After his pregnant wife and their two young daughters vanished last week, Chris Watts spoke with a local Colorado news station as a concerned father, pleading for the return of his family.
Just a week later, Watts appeared largely emotionless as he was arraigned in court Tuesday on nine charges, including several counts of first-degree murder for the killings of his wife and two daughters.
In shackles and an orange jumpsuit, he was informed of his rights and agreed to waive a preliminary hearing.
The arraignment came days after the body of his wife, Shanann, was found in a shallow grave, and the bodies of their two daughters, Bella, 4, and Celeste, 3, were found in nearby oil tanks at a company where Watts had worked, according to a court filing by prosecutors.
Watts, who was arrested last week, is being held without bond.
In addition, investigators claimed to have discovered that Watts was involved in an affair with a co-worker, according to an unsealed Weld County arrest affidavit.
In his initial interview with police, Watts said that he had told his wife that he wanted to separate on the morning of August 13 and then left for work.
However, in a second interview with police, Watts told police that he looked at the baby monitor screen and saw Shanann strangling their daughter Celeste and that he saw their older daughter, Bella, “sprawled” out on her bed and blue, according to the affidavit.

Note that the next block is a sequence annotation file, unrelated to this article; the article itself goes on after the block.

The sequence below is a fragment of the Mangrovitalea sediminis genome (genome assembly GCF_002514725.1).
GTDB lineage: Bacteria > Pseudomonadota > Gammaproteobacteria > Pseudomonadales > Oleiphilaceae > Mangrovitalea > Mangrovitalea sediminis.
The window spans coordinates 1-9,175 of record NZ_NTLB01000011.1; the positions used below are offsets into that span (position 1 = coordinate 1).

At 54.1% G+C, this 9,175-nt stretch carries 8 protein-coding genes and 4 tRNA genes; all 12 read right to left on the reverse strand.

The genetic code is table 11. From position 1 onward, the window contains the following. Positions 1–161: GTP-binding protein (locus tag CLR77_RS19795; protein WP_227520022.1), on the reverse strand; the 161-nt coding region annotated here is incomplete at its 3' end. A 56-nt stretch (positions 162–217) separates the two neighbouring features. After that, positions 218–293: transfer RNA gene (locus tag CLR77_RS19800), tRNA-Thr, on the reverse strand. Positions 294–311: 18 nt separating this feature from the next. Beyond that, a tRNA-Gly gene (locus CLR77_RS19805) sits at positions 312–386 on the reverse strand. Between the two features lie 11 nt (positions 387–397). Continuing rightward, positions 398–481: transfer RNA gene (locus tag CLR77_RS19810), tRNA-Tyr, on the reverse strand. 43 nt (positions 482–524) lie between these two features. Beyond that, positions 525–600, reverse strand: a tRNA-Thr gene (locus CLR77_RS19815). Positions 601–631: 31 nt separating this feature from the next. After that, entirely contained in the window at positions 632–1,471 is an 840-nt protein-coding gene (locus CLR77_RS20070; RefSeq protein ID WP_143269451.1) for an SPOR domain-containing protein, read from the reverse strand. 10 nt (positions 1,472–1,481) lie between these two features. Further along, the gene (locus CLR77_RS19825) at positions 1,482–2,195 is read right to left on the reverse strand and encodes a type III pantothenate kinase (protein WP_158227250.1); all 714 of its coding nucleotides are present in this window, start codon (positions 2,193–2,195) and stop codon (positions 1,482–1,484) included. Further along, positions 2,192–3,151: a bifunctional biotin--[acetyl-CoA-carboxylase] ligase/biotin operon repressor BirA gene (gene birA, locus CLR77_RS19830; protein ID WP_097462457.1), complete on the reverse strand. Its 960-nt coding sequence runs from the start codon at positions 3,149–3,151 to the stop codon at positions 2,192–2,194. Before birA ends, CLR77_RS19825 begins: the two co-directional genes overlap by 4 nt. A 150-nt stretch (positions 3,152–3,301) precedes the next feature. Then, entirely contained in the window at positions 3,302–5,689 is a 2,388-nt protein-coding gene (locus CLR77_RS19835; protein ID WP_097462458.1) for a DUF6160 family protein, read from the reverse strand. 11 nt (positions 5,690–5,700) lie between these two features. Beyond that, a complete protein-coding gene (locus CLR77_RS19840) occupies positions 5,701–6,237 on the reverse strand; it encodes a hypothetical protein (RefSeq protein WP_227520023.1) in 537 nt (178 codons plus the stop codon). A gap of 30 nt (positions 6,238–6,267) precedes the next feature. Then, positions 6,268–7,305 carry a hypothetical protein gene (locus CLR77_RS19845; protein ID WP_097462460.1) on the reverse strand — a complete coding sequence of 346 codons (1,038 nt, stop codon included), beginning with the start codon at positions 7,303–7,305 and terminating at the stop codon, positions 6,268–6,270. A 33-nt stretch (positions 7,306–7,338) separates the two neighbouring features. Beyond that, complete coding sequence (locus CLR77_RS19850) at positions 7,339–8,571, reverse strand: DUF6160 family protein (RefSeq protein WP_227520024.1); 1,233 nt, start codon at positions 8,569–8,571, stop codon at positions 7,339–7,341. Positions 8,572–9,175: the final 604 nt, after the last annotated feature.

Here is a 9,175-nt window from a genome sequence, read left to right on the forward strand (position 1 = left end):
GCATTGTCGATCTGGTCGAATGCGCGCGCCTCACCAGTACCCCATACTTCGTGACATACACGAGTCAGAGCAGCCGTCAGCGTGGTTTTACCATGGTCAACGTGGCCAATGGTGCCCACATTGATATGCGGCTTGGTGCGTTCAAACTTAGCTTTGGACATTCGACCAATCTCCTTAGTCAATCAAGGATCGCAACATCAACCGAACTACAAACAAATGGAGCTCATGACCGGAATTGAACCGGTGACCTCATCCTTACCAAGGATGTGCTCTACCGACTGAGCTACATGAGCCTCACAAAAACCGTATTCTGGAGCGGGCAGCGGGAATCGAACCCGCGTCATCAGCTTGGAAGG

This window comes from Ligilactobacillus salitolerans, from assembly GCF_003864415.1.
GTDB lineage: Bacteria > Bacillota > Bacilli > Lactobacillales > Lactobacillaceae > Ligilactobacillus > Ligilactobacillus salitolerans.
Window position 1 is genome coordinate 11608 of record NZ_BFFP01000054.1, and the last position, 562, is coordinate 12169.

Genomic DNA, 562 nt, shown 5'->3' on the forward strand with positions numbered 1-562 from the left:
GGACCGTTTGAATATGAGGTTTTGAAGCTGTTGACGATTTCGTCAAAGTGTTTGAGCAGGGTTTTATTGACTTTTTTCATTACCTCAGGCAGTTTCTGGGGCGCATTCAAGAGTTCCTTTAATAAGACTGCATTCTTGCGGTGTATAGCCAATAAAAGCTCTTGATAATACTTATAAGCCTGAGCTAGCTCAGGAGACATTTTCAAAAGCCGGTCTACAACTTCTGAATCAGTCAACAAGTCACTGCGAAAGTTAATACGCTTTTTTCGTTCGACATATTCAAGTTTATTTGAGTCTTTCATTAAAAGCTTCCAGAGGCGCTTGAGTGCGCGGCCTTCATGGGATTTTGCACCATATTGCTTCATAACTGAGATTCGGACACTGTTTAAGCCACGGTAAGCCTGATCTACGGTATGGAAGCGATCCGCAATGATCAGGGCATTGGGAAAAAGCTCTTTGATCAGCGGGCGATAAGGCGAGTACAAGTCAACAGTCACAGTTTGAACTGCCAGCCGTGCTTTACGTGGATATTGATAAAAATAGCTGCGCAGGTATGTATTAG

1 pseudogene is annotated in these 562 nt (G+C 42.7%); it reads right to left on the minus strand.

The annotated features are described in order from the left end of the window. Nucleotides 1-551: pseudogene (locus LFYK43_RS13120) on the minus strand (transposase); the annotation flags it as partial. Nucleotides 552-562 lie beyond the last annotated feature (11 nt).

Watts told police that he went into a rage and strangled his wife to death, according to the affidavit. He told them that he took the bodies and dumped them in three separate locations, according to the filing.
Autopsy results have not been released. Watts’ defense lawyers requested that the pathologists be required to “take DNA swabs of throats” of the deceased children, but was denied Monday. His lawyers have not commented publicly.
Multiple Murder Charges
The 33-year-old father was charged Monday with three counts of first-degree murder for the three deaths, as well as two additional first-degree murder charges of causing the death of a child younger than 12.
He also faces three counts of tampering with a body and a count of first-degree unlawful termination of a pregnancy, said Weld County District Attorney Michael J. Rourke. He did not reveal a motive.
In an interview with CNN affiliate KMGH on August 14 — after his family disappeared but before his arrest — Watts said he wanted his family back home.
“We had an emotional conversation, I’ll leave it at that,” Watts told a reporter who asked whether they’d argued. “I just want them back. I just want them to come back.”
Shanann’s father, Frank Rzucek Sr., thanked authorities on Monday for finding the bodies of his family members. He said the family appreciated those who attended a candlelight vigil and expressed support.
“Keep the prayers coming for our family,” he said, holding back tears.
Frankie Rzucek, Shanann’s brother, wrote on Facebook that he was thankful that he had been able to spend recent weeks, “loving, laughing, and enjoying what precious time I had with my Sister and nieces that I loved with every inch of my soul. I wish I could go back in time and be there to keep you safe from harm. Sorry uncle couldn’t save you. Absolutely heartbroken.”
Shanann, Bella and Celeste were reported missing August 13 from their home in Frederick, a town of about 8,600 people 30 miles north of Denver.
Correction: A previous version of this article misspelled the first name of Shanann Watts and identified Bella as the youngest daughter. She is the oldest.
By Madison Park and Eric Levenson
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